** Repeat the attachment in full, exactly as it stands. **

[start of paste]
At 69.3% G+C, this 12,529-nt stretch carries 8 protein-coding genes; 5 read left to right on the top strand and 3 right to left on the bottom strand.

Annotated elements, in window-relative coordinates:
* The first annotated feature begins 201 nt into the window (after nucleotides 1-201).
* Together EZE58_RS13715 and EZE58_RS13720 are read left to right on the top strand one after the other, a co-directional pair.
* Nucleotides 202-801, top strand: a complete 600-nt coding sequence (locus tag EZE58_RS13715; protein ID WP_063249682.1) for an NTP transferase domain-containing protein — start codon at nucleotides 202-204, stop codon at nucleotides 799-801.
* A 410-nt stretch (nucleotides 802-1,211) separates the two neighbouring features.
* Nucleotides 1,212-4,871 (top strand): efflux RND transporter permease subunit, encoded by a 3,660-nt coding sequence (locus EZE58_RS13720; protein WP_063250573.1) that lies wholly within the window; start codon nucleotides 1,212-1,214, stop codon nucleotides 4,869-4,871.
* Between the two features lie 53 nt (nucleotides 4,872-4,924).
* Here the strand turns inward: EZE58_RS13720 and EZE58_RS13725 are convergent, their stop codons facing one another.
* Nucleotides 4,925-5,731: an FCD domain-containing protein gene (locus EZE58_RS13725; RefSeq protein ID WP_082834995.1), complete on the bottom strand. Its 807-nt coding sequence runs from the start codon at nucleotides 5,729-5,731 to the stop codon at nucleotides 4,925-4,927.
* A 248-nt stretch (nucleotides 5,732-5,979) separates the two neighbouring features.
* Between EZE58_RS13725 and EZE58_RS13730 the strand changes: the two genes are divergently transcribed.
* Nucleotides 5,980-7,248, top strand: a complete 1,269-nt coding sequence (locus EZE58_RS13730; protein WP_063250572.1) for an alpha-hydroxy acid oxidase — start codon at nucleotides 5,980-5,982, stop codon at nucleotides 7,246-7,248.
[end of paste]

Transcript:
At 69.3% G+C, this 12,529-nt stretch carries 8 protein-coding genes; 5 read left to right on the top strand and 3 right to left on the bottom strand.

Annotated elements, in window-relative coordinates:
* The first annotated feature begins 201 nt into the window (after nucleotides 1-201).
* Together EZE58_RS13715 and EZE58_RS13720 are read left to right on the top strand one after the other, a co-directional pair.
* Nucleotides 202-801, top strand: a complete 600-nt coding sequence (locus tag EZE58_RS13715; protein ID WP_063249682.1) for an NTP transferase domain-containing protein — start codon at nucleotides 202-204, stop codon at nucleotides 799-801.
* A 410-nt stretch (nucleotides 802-1,211) separates the two neighbouring features.
* Nucleotides 1,212-4,871 (top strand): efflux RND transporter permease subunit, encoded by a 3,660-nt coding sequence (locus EZE58_RS13720; protein WP_063250573.1) that lies wholly within the window; start codon nucleotides 1,212-1,214, stop codon nucleotides 4,869-4,871.
* Between the two features lie 53 nt (nucleotides 4,872-4,924).
* Here the strand turns inward: EZE58_RS13720 and EZE58_RS13725 are convergent, their stop codons facing one another.
* Nucleotides 4,925-5,731: an FCD domain-containing protein gene (locus EZE58_RS13725; RefSeq protein ID WP_082834995.1), complete on the bottom strand. Its 807-nt coding sequence runs from the start codon at nucleotides 5,729-5,731 to the stop codon at nucleotides 4,925-4,927.
* A 248-nt stretch (nucleotides 5,732-5,979) separates the two neighbouring features.
* Between EZE58_RS13725 and EZE58_RS13730 the strand changes: the two genes are divergently transcribed.
* Nucleotides 5,980-7,248, top strand: a complete 1,269-nt coding sequence (locus EZE58_RS13730; protein WP_063250572.1) for an alpha-hydroxy acid oxidase — start codon at nucleotides 5,980-5,982, stop codon at nucleotides 7,246-7,248.